14 14 Danske Bank / The Big Picture ECB exit strategy back in focus in 18 At the October meeting, the ECB announced an extension to its QE programme in 18 for another nine months. However, it cut its monthly purchases by half to EUR3bn, citing growing confidence in the inflation outlook due to the strong growth momentum in the eurozone and rising underlying inflation pressures. At the same time, the ECB was not yet confident that the recent uptick in inflation was self-sustaining enough to announce a definite end date for its QE programme, leaving it open-ended instead (see also ECB Review: ECB opts for lowerfor-longer QE extension, 6 October). We still think the ECB is too optimistic on its outlook for core inflation, which we expect to average only 1.1% in 18. Headline inflation has fallen back in recent months to 1.% in November and, in particular, the drop in core inflation to.9% is unwelcome news for the ECB following its QE scale-down decision. We project headline inflation will approach 1.% in early 18 due primarily to energy price base effects. Although we expect recent higher oil prices to lift headline inflation in mid- 18, energy price inflation will continue to be a drag from late 18 onwards according to our projection. The linchpin for a sustained rise in the underlying inflation pressure remains a pickup in wage growth but due to the above-mentioned factors, we expect this to materialise only gradually in 19. Despite an expected pickup in core inflation in 19, we expect inflation to continue undershooting the ECB s target as even higher energy price inflation is required to lift HICP inflation back to the % target. We think the ECB will end its QE programme in 18, with demands to put a specific end date on the QE purchases growing in the Governing Council. However, Mario Draghi has stressed that QE will not end abruptly, which leads us to expect a gradual tapering of purchases to zero in Q4 18. Headline inflation will not have returned to the target by then according to our inflation forecast, as this would require further rises in energy prices, which we do not project. However, we do look for core inflation to remain above 1.% in 18, which should be an important argument in the ECB s QE exit decision. We think the binding technical restrictions should also contribute to the ECB s eventual tapering decision and additional support for a further reduction of monetary stimulus will come in the form of the reinvestments on maturing bonds, which will grow in size and importance over 18. Following the end of the QE programme in 18, we expect the ECB to embark on a gradual hiking cycle, delivering the first bp deposit rate hike around six months later in Q 19. The MRO rate will be moved in similar steps, in our view, thereby keeping the corridor tight, seen from a historical perspective. The ECB s preference for an orderly policy normalisation process that prevents market overreactions and a cautious hiking pace to avoid stifling the recovery speak in favour of an initial hike of bp instead of bp, in our view. The beginning of the hiking cycle should again reflect that the inflation outlook has improved. With wage growth and core inflation expected to move gradually higher, the second bp deposit rate hike is likely to come another six months later in Q4 19. Wage growth set to stay muted despite continuing employment gains % Unemployment rate EC NAIRU estimate Wage growth Source: Eurostat, EC, ECB, Macrobond Financial, Danske Bank Average since Inflation set to pick up in 19 but stay below target without lift from energy prices % HICP inflation (Danske Forecast) Core - contribution to inflation 17 Source: ECB, Eurostat, Macrobond Financial, Danske Bank Energy - contribution to inflation Food - contribution to inflation We expect ECB to taper QE purchases to zero in Q4 18 and start gradual hiking cycle in mid-19 EUR bn % Monthly asset purchases QE programme ECB interest rates Q1 Q Q3 Q4 Q1 Q Q3 Q4 Q1 Q Q3 Q4 Q1 Q Q3 Q4 Q1 Q Q3 Q MRO rate Deposit rate EUR bn % Source: ECB, Macrobond Financial, Danske Bank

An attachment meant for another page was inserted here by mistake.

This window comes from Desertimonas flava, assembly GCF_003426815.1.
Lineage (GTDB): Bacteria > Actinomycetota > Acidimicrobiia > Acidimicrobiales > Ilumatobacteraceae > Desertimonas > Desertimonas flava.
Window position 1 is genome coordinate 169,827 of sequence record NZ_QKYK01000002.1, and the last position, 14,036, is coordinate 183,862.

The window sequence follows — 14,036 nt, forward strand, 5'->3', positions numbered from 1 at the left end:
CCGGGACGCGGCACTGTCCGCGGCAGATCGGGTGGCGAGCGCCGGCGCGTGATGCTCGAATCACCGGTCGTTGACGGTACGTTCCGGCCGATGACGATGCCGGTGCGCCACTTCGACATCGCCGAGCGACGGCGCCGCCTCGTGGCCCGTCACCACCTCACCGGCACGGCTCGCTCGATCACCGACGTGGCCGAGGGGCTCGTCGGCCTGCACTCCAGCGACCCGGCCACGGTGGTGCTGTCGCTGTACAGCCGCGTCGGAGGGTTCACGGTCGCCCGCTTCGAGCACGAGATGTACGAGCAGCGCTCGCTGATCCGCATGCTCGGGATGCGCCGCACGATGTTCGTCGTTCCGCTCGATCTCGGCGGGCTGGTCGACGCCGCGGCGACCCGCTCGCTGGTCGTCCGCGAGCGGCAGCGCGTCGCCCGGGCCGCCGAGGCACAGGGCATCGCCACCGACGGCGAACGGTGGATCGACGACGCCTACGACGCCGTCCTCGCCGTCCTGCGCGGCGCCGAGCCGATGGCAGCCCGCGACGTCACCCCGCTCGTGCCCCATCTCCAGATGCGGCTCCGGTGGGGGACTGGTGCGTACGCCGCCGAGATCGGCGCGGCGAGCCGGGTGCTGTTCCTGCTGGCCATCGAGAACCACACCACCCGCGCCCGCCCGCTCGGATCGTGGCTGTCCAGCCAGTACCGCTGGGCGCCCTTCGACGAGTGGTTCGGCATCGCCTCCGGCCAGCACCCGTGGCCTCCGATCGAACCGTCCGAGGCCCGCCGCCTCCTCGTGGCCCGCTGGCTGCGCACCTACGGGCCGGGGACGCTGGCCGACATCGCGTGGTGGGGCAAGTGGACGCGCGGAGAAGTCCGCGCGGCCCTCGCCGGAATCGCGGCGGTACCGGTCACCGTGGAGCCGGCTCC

15 Danske Bank / The Big Picture Expectations for key figures and central banks over coming quarters % Change q/q Calendar year average Annualised rate Q1 Q Q3 Q4 Q1 Q Q3 Q GDP Private Consumption Private Fixed Investments Public Consumption Exports Imports Net exports Unemployment rate (%) CPI (y/y) Core CPI (y/y) Public Budget Public Gross Debt Current Account ECB depo rate Contribution to GDP growth. Pct. of GDP 3. End of period Source: Eurostat, European Commission, Danske Bank